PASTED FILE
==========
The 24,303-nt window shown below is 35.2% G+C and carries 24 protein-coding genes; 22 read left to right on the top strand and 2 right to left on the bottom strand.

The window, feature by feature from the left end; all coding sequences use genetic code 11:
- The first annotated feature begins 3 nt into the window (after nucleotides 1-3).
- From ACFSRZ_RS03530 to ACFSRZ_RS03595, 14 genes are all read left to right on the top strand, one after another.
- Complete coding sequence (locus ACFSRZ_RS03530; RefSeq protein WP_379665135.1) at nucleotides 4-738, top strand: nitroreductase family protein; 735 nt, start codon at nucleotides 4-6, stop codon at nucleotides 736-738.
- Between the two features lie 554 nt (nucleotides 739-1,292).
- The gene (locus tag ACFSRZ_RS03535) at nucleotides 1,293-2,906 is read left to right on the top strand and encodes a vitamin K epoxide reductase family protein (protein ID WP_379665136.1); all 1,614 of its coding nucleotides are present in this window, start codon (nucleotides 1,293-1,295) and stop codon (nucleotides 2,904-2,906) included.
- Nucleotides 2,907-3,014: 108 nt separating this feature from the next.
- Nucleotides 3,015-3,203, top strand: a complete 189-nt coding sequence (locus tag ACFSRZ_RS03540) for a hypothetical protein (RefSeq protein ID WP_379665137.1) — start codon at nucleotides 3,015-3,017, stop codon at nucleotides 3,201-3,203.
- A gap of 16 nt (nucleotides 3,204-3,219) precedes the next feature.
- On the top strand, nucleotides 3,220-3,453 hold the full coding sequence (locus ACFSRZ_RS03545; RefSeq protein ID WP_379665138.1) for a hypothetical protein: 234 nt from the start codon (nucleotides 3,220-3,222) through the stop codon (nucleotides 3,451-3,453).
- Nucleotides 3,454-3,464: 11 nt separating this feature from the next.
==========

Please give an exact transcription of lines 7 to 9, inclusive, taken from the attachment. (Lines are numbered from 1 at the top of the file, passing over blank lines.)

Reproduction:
- The gene (locus tag ACFSRZ_RS03535) at nucleotides 1,293-2,906 is read left to right on the top strand and encodes a vitamin K epoxide reductase family protein (protein ID WP_379665136.1); all 1,614 of its coding nucleotides are present in this window, start codon (nucleotides 1,293-1,295) and stop codon (nucleotides 2,904-2,906) included.
- Nucleotides 2,907-3,014: 108 nt separating this feature from the next.
- Nucleotides 3,015-3,203, top strand: a complete 189-nt coding sequence (locus tag ACFSRZ_RS03540) for a hypothetical protein (RefSeq protein ID WP_379665137.1) — start codon at nucleotides 3,015-3,017, stop codon at nucleotides 3,201-3,203.